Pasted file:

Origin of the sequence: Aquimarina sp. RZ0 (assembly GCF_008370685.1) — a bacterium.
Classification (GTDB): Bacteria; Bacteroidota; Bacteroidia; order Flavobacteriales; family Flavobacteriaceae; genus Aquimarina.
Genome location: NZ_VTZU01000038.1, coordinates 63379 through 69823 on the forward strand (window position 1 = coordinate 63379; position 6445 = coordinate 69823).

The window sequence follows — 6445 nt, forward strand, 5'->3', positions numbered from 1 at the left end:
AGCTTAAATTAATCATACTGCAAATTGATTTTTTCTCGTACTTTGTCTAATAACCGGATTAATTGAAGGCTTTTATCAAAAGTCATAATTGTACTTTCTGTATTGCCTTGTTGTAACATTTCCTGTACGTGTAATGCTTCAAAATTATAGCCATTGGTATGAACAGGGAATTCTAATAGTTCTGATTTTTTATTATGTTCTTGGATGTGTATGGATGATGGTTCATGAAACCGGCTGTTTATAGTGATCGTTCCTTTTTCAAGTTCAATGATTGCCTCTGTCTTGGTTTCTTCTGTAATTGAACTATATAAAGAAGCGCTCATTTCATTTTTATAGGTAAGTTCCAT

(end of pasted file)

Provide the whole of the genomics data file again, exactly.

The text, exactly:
Origin of the sequence: Aquimarina sp. RZ0 (assembly GCF_008370685.1) — a bacterium.
Classification (GTDB): Bacteria; Bacteroidota; Bacteroidia; order Flavobacteriales; family Flavobacteriaceae; genus Aquimarina.
Genome location: NZ_VTZU01000038.1, coordinates 63379 through 69823 on the forward strand (window position 1 = coordinate 63379; position 6445 = coordinate 69823).

The window sequence follows — 6445 nt, forward strand, 5'->3', positions numbered from 1 at the left end:
AGCTTAAATTAATCATACTGCAAATTGATTTTTTCTCGTACTTTGTCTAATAACCGGATTAATTGAAGGCTTTTATCAAAAGTCATAATTGTACTTTCTGTATTGCCTTGTTGTAACATTTCCTGTACGTGTAATGCTTCAAAATTATAGCCATTGGTATGAACAGGGAATTCTAATAGTTCTGATTTTTTATTATGTTCTTGGATGTGTATGGATGATGGTTCATGAAACCGGCTGTTTATAGTGATCGTTCCTTTTTCAAGTTCAATGATTGCCTCTGTCTTGGTTTCTTCTGTAATTGAACTATATAAAGAAGCGCTCATTTCATTTTTATAGGTAAGTTCCAT